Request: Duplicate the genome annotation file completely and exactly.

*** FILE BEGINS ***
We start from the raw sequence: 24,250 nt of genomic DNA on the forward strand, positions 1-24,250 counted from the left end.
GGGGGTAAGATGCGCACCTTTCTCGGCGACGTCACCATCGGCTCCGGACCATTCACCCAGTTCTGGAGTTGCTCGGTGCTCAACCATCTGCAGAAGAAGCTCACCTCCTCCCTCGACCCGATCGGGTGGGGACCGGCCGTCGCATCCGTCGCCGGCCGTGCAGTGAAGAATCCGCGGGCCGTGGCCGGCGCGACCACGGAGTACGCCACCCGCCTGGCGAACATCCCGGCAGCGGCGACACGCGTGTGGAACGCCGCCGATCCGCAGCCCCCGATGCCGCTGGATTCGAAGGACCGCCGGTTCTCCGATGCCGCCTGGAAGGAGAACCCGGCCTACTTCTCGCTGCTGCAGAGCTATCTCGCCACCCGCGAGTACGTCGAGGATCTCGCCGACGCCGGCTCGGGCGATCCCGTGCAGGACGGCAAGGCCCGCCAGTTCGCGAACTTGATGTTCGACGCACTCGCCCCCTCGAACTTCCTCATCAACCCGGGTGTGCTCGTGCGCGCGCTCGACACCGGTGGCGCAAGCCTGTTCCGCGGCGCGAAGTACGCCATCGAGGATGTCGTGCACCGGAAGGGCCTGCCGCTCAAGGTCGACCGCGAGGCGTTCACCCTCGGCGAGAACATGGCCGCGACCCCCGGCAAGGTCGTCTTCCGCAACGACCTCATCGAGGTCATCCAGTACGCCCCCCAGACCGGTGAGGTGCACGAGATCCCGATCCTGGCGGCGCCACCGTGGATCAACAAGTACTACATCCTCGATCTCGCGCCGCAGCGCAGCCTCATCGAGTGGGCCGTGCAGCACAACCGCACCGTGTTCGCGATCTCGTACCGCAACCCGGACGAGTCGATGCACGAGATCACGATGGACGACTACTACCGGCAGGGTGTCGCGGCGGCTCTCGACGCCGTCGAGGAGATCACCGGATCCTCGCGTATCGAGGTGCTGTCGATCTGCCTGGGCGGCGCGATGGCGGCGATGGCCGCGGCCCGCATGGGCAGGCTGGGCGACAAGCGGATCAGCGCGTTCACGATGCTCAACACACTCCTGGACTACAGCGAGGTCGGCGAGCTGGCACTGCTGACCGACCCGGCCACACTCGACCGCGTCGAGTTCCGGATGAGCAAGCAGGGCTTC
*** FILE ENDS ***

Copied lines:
We start from the raw sequence: 24,250 nt of genomic DNA on the forward strand, positions 1-24,250 counted from the left end.
GGGGGTAAGATGCGCACCTTTCTCGGCGACGTCACCATCGGCTCCGGACCATTCACCCAGTTCTGGAGTTGCTCGGTGCTCAACCATCTGCAGAAGAAGCTCACCTCCTCCCTCGACCCGATCGGGTGGGGACCGGCCGTCGCATCCGTCGCCGGCCGTGCAGTGAAGAATCCGCGGGCCGTGGCCGGCGCGACCACGGAGTACGCCACCCGCCTGGCGAACATCCCGGCAGCGGCGACACGCGTGTGGAACGCCGCCGATCCGCAGCCCCCGATGCCGCTGGATTCGAAGGACCGCCGGTTCTCCGATGCCGCCTGGAAGGAGAACCCGGCCTACTTCTCGCTGCTGCAGAGCTATCTCGCCACCCGCGAGTACGTCGAGGATCTCGCCGACGCCGGCTCGGGCGATCCCGTGCAGGACGGCAAGGCCCGCCAGTTCGCGAACTTGATGTTCGACGCACTCGCCCCCTCGAACTTCCTCATCAACCCGGGTGTGCTCGTGCGCGCGCTCGACACCGGTGGCGCAAGCCTGTTCCGCGGCGCGAAGTACGCCATCGAGGATGTCGTGCACCGGAAGGGCCTGCCGCTCAAGGTCGACCGCGAGGCGTTCACCCTCGGCGAGAACATGGCCGCGACCCCCGGCAAGGTCGTCTTCCGCAACGACCTCATCGAGGTCATCCAGTACGCCCCCCAGACCGGTGAGGTGCACGAGATCCCGATCCTGGCGGCGCCACCGTGGATCAACAAGTACTACATCCTCGATCTCGCGCCGCAGCGCAGCCTCATCGAGTGGGCCGTGCAGCACAACCGCACCGTGTTCGCGATCTCGTACCGCAACCCGGACGAGTCGATGCACGAGATCACGATGGACGACTACTACCGGCAGGGTGTCGCGGCGGCTCTCGACGCCGTCGAGGAGATCACCGGATCCTCGCGTATCGAGGTGCTGTCGATCTGCCTGGGCGGCGCGATGGCGGCGATGGCCGCGGCCCGCATGGGCAGGCTGGGCGACAAGCGGATCAGCGCGTTCACGATGCTCAACACACTCCTGGACTACAGCGAGGTCGGCGAGCTGGCACTGCTGACCGACCCGGCCACACTCGACCGCGTCGAGTTCCGGATGAGCAAGCAGGGCTTC